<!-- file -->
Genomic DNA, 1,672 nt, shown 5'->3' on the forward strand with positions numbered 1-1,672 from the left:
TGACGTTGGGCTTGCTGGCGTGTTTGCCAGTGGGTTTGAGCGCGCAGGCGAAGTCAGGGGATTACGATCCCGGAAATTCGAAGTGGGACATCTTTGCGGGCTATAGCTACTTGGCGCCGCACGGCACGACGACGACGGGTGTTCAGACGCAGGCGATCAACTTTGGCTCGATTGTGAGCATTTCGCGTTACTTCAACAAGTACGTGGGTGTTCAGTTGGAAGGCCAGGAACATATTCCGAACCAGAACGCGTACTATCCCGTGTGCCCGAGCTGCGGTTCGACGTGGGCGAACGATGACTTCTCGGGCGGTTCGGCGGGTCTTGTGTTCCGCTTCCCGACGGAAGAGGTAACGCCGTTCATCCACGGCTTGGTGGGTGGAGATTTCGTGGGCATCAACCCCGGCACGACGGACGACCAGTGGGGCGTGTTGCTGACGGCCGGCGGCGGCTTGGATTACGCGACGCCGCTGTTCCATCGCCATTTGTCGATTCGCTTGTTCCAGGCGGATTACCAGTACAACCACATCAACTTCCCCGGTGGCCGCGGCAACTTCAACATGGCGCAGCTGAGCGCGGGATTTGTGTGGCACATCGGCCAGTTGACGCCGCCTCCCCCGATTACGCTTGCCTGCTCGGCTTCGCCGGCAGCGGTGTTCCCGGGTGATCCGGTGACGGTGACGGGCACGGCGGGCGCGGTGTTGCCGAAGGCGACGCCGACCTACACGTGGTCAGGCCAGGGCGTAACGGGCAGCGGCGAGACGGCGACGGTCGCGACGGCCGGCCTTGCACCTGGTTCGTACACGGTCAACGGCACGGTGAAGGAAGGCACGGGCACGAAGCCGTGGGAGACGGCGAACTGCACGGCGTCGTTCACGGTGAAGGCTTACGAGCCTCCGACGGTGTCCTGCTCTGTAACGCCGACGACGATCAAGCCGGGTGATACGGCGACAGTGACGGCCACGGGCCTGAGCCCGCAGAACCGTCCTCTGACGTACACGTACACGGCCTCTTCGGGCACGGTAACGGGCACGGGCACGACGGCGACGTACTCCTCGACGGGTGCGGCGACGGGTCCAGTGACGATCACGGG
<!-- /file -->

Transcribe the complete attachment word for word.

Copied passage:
Genomic DNA, 1,672 nt, shown 5'->3' on the forward strand with positions numbered 1-1,672 from the left:
TGACGTTGGGCTTGCTGGCGTGTTTGCCAGTGGGTTTGAGCGCGCAGGCGAAGTCAGGGGATTACGATCCCGGAAATTCGAAGTGGGACATCTTTGCGGGCTATAGCTACTTGGCGCCGCACGGCACGACGACGACGGGTGTTCAGACGCAGGCGATCAACTTTGGCTCGATTGTGAGCATTTCGCGTTACTTCAACAAGTACGTGGGTGTTCAGTTGGAAGGCCAGGAACATATTCCGAACCAGAACGCGTACTATCCCGTGTGCCCGAGCTGCGGTTCGACGTGGGCGAACGATGACTTCTCGGGCGGTTCGGCGGGTCTTGTGTTCCGCTTCCCGACGGAAGAGGTAACGCCGTTCATCCACGGCTTGGTGGGTGGAGATTTCGTGGGCATCAACCCCGGCACGACGGACGACCAGTGGGGCGTGTTGCTGACGGCCGGCGGCGGCTTGGATTACGCGACGCCGCTGTTCCATCGCCATTTGTCGATTCGCTTGTTCCAGGCGGATTACCAGTACAACCACATCAACTTCCCCGGTGGCCGCGGCAACTTCAACATGGCGCAGCTGAGCGCGGGATTTGTGTGGCACATCGGCCAGTTGACGCCGCCTCCCCCGATTACGCTTGCCTGCTCGGCTTCGCCGGCAGCGGTGTTCCCGGGTGATCCGGTGACGGTGACGGGCACGGCGGGCGCGGTGTTGCCGAAGGCGACGCCGACCTACACGTGGTCAGGCCAGGGCGTAACGGGCAGCGGCGAGACGGCGACGGTCGCGACGGCCGGCCTTGCACCTGGTTCGTACACGGTCAACGGCACGGTGAAGGAAGGCACGGGCACGAAGCCGTGGGAGACGGCGAACTGCACGGCGTCGTTCACGGTGAAGGCTTACGAGCCTCCGACGGTGTCCTGCTCTGTAACGCCGACGACGATCAAGCCGGGTGATACGGCGACAGTGACGGCCACGGGCCTGAGCCCGCAGAACCGTCCTCTGACGTACACGTACACGGCCTCTTCGGGCACGGTAACGGGCACGGGCACGACGGCGACGTACTCCTCGACGGGTGCGGCGACGGGTCCAGTGACGATCACGGG